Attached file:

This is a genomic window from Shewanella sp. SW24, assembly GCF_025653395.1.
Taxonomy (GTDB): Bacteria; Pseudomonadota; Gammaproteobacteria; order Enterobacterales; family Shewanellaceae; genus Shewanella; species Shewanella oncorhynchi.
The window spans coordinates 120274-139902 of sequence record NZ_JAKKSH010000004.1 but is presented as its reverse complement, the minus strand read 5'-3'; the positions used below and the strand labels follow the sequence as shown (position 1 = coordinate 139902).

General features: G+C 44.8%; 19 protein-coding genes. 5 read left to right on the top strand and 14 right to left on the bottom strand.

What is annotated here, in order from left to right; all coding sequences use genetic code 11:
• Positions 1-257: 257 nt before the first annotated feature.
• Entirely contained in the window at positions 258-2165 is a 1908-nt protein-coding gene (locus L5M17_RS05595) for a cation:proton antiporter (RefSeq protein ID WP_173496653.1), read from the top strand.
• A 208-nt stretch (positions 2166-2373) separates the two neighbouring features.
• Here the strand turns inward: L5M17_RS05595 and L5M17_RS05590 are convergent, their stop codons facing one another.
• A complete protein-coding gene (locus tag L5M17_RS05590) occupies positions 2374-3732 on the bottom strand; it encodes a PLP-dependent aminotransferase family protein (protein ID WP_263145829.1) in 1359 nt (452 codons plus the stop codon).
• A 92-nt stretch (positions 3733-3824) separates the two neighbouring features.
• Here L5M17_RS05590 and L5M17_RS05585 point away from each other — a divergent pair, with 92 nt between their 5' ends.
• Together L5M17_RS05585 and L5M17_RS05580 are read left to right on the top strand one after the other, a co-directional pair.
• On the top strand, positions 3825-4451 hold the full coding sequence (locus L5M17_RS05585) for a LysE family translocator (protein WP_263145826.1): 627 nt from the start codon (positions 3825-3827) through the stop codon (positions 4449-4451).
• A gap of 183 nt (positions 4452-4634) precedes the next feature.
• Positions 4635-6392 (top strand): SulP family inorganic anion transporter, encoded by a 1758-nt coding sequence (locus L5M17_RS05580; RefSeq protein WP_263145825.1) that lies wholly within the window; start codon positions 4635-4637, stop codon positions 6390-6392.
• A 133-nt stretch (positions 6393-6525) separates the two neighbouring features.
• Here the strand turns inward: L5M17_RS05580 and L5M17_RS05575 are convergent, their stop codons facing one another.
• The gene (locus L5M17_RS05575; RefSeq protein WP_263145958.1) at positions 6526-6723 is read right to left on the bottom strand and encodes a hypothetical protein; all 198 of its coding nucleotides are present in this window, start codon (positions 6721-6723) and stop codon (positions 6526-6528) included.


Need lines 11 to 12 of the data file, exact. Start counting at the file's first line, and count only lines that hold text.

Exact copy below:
• A 92-nt stretch (positions 3733-3824) separates the two neighbouring features.
• Here L5M17_RS05590 and L5M17_RS05585 point away from each other — a divergent pair, with 92 nt between their 5' ends.